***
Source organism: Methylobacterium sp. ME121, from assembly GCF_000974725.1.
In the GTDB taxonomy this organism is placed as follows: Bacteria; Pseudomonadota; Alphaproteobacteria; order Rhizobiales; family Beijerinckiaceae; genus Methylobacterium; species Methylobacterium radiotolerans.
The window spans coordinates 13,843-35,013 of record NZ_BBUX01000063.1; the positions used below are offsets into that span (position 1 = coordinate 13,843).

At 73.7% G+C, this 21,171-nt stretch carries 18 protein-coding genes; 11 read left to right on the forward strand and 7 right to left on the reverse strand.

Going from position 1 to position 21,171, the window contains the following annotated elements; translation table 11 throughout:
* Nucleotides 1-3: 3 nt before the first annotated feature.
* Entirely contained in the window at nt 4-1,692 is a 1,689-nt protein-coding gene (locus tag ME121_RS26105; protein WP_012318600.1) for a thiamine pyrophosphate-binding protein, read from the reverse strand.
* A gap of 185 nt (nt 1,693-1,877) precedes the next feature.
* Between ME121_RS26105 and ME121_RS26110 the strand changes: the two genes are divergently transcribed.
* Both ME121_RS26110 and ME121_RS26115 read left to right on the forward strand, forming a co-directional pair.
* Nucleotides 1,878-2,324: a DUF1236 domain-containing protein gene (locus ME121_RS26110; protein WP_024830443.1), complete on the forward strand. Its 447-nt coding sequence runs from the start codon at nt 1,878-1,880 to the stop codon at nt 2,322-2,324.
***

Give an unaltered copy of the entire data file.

Source organism: Methylobacterium sp. ME121, from assembly GCF_000974725.1.
In the GTDB taxonomy this organism is placed as follows: Bacteria; Pseudomonadota; Alphaproteobacteria; order Rhizobiales; family Beijerinckiaceae; genus Methylobacterium; species Methylobacterium radiotolerans.
The window spans coordinates 13,843-35,013 of record NZ_BBUX01000063.1; the positions used below are offsets into that span (position 1 = coordinate 13,843).

At 73.7% G+C, this 21,171-nt stretch carries 18 protein-coding genes; 11 read left to right on the forward strand and 7 right to left on the reverse strand.

Going from position 1 to position 21,171, the window contains the following annotated elements; translation table 11 throughout:
* Nucleotides 1-3: 3 nt before the first annotated feature.
* Entirely contained in the window at nt 4-1,692 is a 1,689-nt protein-coding gene (locus tag ME121_RS26105; protein WP_012318600.1) for a thiamine pyrophosphate-binding protein, read from the reverse strand.
* A gap of 185 nt (nt 1,693-1,877) precedes the next feature.
* Between ME121_RS26105 and ME121_RS26110 the strand changes: the two genes are divergently transcribed.
* Both ME121_RS26110 and ME121_RS26115 read left to right on the forward strand, forming a co-directional pair.
* Nucleotides 1,878-2,324: a DUF1236 domain-containing protein gene (locus ME121_RS26110; protein WP_024830443.1), complete on the forward strand. Its 447-nt coding sequence runs from the start codon at nt 1,878-1,880 to the stop codon at nt 2,322-2,324.